Anna Karenina


Stuck in a safe but passionless marriage, Anna Karenina (Keira Knightly) longs for something more when she encounters the dashing Count Vronsky (Aaron Taylor-Johnson) and after succumbing to her desires must deal with the consequences of her affair amidst the unforgiving society of imperial Russia.


Reuniting with Pride and Prejudice director Joe Wright, he and Keira Knightley take on yet another classic literary figure in the form of the headstrong Anna in Tolstoy’s epic tale.

The production design and cinematography are simply spellbinding and from the opening shot of a curtain rising to reveal the stage that is the hypocrisy of Russian society at the time and the show of love, passion and betrayal that will play out on it, your eyes are mesmerised. The ideas of the film playing out on a stage is masterfully used and the incorporation of other art forms of dance, theatre and music, create a unique look and feel to the production and the opulence of the entire production will surely bag a nomination for production design and cinematography.

Knightley is well suited to the role and her performance is charming and vulnerable and she looks as beautiful as the costumes and sets that surround her. The intensity of her initial encounters with Count Vronsky are excellent and simmering with sexual tension, particularly during the ballroom scene where Anna fights to resist her undeniable attraction to him. While at first enticing and seductive with all the repressed passion commonly associated with period stories, their relationship becomes less engaging as the film progresses and their love is made public. Johnson’s performance is suave and sophisticated even if he does seem slightly too young for the part and his erratic hairstyle is distracting, but again once past the clandestine lovers phase, their relationship becomes much less captivating and the two are left to wonder if their infidelity was worth it.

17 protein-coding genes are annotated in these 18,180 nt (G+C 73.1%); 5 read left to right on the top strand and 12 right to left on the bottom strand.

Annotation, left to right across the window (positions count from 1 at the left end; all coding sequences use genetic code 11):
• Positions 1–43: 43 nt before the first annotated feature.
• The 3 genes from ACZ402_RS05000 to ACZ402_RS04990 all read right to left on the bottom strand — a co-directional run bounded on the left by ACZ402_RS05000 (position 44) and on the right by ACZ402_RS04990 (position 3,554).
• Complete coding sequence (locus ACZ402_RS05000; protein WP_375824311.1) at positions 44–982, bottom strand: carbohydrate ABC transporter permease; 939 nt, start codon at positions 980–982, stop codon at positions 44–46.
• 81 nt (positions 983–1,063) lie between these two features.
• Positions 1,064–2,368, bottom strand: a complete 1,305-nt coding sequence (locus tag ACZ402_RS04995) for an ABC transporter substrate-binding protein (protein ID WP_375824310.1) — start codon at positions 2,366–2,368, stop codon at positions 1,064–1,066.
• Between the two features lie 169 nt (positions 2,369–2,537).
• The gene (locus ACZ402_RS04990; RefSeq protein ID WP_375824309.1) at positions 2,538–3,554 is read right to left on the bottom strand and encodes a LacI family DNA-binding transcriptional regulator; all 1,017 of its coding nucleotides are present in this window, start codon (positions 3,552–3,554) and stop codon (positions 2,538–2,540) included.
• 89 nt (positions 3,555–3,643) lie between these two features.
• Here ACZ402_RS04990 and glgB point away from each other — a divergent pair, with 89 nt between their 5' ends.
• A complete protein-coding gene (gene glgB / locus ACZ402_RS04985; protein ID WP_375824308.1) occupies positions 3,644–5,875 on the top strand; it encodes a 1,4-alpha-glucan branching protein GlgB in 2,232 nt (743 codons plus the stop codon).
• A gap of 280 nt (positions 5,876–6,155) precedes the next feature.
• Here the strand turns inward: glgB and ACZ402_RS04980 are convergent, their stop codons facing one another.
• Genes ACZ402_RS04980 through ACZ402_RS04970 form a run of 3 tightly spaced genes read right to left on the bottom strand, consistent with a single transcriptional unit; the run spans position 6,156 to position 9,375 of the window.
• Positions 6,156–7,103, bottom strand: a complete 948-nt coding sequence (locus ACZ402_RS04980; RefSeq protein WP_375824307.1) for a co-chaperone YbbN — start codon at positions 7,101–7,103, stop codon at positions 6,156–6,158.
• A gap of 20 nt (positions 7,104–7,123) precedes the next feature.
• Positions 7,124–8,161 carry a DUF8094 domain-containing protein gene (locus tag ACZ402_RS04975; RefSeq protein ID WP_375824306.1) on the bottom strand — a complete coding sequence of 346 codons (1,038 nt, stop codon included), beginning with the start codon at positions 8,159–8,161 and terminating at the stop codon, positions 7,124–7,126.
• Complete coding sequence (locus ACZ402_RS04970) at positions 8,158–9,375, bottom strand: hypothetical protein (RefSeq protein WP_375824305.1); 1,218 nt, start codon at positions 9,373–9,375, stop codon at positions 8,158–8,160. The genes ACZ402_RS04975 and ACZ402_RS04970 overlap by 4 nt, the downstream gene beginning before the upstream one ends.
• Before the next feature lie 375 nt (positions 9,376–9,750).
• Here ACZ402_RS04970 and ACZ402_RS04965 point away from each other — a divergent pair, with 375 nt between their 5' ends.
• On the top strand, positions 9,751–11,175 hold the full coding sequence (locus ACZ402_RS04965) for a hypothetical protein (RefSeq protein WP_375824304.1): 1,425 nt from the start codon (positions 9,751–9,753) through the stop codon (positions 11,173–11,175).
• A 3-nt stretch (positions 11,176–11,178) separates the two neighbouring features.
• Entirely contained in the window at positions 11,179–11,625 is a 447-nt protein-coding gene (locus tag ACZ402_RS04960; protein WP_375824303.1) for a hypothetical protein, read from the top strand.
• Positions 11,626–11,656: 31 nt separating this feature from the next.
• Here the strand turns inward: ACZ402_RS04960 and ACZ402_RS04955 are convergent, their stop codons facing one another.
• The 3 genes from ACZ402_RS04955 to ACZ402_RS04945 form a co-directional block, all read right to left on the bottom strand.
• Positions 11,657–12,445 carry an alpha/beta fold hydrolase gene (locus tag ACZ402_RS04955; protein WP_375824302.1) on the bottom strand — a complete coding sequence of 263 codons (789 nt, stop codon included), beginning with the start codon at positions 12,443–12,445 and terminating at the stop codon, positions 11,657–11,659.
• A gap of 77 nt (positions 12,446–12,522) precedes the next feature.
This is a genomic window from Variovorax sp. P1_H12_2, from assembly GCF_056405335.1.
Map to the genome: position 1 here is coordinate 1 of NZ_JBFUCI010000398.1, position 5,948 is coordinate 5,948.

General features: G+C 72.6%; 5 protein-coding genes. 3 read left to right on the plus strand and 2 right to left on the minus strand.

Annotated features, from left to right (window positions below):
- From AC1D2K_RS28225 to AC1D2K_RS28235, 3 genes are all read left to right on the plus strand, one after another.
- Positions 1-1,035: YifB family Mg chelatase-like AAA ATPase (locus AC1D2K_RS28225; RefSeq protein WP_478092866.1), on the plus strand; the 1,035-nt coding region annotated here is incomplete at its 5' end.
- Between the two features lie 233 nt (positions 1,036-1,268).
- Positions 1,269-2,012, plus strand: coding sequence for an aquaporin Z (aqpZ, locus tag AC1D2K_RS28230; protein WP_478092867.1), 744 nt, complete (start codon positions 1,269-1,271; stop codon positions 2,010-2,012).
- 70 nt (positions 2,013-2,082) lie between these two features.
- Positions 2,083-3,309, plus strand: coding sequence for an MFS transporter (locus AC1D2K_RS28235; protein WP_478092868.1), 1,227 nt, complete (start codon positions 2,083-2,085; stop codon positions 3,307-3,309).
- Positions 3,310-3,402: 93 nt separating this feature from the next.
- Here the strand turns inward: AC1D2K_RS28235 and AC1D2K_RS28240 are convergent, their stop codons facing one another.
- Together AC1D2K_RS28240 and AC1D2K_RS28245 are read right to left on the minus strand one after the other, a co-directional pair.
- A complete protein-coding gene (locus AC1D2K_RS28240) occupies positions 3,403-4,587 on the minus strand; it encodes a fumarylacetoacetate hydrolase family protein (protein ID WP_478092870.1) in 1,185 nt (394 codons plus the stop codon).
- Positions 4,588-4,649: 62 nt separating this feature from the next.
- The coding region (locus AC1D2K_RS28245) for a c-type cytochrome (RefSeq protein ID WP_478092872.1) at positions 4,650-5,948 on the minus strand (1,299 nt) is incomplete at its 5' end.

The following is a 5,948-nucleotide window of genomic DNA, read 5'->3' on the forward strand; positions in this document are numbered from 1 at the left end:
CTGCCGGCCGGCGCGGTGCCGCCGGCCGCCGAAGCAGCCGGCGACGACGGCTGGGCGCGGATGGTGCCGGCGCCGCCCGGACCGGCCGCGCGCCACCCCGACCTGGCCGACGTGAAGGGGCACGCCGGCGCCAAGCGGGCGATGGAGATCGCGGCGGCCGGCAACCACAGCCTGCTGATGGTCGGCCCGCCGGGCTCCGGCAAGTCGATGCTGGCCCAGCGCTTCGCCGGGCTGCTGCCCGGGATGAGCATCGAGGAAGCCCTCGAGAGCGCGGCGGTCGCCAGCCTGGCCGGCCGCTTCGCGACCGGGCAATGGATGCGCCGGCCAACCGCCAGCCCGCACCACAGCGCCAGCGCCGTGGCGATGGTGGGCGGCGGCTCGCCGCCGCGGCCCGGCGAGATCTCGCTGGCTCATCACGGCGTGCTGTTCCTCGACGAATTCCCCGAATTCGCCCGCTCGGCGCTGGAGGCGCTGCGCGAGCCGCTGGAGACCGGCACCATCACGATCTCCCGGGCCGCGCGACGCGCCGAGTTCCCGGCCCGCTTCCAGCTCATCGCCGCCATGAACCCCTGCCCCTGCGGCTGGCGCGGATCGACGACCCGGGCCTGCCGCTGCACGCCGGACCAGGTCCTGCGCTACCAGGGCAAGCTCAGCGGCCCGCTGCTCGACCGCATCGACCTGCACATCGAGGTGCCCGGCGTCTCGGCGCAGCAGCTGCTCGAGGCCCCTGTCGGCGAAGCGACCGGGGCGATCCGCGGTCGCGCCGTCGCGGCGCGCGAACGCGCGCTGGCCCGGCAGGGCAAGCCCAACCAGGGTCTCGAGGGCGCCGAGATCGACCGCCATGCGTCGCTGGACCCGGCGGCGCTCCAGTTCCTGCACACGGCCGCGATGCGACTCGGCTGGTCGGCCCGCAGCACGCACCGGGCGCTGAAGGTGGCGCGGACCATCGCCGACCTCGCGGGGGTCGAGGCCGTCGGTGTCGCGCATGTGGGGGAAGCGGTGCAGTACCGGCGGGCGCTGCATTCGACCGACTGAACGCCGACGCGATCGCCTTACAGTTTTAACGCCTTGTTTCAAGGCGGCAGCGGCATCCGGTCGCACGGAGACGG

Fittingly the only story line that plays outside the ‘staged’ world is Levin’s (Domhnall Gleeson) who breaks free from society’s constraints and finds a tender love with Kitty (Alicia Vikander). The scene where they confess their feelings of love to one another with letter blocks is one of the most powerful scenes in the film and certainly the most poignant.

Jude Law as Anna’s husband plays his role with an air of slight creepiness and though it is clear he loves her his stoic attitude does provide an explanation to the vivacious Anna’s unhappiness. Matthew Macfadyen is a welcome addition as Anna’s Brother. He brings a much needed dash of humour to the production which dazzles the eyes though sadly does not leave such a strong impression on the heart.


Though visually stunning and with beautiful and creative production design, it lacks a certain amount of heart that prevents the finale from delivering quite the punch it should.


9 Responses to “Anna Karenina”
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